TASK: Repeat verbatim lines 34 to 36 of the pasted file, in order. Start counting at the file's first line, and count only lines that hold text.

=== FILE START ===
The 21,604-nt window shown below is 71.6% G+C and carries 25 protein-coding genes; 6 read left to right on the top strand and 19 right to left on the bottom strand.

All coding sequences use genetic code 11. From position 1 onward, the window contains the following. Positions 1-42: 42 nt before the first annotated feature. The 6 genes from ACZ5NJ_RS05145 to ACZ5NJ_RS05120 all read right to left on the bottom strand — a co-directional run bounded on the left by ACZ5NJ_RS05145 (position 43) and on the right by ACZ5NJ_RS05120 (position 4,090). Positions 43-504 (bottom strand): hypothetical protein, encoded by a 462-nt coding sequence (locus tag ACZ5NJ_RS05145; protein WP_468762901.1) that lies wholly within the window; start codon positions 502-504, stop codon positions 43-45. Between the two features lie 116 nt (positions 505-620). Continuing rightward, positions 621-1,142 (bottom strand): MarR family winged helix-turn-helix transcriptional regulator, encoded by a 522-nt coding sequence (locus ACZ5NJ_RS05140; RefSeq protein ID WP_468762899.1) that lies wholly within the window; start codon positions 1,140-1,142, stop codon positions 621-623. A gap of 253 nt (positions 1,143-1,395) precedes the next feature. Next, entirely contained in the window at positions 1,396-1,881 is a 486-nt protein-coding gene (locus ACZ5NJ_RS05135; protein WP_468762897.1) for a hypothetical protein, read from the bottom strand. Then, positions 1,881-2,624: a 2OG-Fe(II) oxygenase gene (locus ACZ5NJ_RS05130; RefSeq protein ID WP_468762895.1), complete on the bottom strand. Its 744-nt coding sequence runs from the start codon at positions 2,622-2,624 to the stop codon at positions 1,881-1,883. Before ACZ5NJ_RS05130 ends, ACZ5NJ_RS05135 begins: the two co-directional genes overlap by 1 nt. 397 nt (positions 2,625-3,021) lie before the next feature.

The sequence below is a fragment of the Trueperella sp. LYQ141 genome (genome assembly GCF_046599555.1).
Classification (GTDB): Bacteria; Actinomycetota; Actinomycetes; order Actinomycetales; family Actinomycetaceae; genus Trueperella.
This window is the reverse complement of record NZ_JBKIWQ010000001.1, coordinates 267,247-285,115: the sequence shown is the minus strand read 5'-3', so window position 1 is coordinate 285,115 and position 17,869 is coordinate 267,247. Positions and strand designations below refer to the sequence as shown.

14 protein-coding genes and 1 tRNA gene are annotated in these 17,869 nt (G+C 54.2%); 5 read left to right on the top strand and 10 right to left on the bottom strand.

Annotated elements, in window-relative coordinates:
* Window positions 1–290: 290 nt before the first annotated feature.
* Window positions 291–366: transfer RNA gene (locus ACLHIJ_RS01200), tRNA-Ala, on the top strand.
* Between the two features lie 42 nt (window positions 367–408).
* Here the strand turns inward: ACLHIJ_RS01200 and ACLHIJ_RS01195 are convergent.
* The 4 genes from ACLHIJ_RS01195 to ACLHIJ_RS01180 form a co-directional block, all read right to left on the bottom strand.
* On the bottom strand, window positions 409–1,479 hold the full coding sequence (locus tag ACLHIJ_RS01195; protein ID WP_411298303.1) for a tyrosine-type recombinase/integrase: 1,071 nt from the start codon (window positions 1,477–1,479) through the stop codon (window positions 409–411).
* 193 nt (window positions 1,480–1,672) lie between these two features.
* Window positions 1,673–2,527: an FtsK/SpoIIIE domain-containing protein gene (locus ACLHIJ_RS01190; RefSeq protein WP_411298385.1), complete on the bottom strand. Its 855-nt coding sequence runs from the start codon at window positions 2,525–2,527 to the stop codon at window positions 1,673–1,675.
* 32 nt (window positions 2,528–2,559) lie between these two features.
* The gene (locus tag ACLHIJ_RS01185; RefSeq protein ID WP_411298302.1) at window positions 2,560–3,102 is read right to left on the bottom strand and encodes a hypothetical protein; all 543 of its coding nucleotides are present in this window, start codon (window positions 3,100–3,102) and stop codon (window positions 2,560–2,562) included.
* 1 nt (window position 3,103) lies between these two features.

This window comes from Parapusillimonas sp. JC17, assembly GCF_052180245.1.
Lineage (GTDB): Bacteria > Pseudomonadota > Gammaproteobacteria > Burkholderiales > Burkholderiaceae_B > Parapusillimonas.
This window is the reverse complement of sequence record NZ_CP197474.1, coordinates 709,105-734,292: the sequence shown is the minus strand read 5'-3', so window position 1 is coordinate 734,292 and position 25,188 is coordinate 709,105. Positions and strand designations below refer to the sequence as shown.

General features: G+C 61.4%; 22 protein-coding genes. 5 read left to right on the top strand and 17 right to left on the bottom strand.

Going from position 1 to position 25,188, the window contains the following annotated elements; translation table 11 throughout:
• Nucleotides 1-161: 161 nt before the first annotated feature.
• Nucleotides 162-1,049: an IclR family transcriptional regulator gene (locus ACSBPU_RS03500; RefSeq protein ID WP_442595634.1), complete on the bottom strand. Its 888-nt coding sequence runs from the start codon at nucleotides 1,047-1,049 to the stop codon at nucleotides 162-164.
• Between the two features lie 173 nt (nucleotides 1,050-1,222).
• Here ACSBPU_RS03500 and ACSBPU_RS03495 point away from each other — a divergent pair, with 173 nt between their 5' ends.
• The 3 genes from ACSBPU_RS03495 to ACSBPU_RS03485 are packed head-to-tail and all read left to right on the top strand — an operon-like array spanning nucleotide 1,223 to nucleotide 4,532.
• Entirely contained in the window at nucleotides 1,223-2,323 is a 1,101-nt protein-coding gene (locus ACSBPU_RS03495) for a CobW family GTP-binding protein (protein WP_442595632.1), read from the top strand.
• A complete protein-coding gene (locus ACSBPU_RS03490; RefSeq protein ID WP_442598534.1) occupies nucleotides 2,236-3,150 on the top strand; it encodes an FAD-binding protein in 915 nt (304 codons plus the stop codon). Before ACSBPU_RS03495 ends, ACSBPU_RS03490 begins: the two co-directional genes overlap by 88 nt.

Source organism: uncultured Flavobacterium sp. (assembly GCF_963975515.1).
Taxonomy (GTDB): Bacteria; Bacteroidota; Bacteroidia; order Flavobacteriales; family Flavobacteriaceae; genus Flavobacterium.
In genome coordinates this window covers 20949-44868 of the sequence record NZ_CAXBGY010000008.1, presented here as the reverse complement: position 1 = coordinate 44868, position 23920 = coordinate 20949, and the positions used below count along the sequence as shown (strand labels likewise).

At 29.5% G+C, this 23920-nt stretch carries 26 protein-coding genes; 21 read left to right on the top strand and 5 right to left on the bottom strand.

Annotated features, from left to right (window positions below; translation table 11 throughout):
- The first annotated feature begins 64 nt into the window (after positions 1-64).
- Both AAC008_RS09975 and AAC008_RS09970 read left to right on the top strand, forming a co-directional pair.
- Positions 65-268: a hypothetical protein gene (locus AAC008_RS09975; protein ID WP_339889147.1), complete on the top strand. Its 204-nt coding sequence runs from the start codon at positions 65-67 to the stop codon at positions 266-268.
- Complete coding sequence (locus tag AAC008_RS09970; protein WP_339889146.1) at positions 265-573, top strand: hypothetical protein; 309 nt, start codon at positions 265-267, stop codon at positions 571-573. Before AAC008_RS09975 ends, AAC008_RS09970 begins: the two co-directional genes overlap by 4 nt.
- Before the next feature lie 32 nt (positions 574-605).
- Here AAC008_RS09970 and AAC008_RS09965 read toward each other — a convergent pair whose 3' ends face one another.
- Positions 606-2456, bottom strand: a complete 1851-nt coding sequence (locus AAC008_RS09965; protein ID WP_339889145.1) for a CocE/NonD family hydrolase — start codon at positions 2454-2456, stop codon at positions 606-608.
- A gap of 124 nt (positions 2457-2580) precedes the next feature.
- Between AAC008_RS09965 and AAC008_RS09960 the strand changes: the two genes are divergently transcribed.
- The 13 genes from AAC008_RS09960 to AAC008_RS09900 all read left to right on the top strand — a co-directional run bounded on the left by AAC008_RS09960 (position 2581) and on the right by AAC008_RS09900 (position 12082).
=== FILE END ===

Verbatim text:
At 29.5% G+C, this 23920-nt stretch carries 26 protein-coding genes; 21 read left to right on the top strand and 5 right to left on the bottom strand.

Annotated features, from left to right (window positions below; translation table 11 throughout):
- The first annotated feature begins 64 nt into the window (after positions 1-64).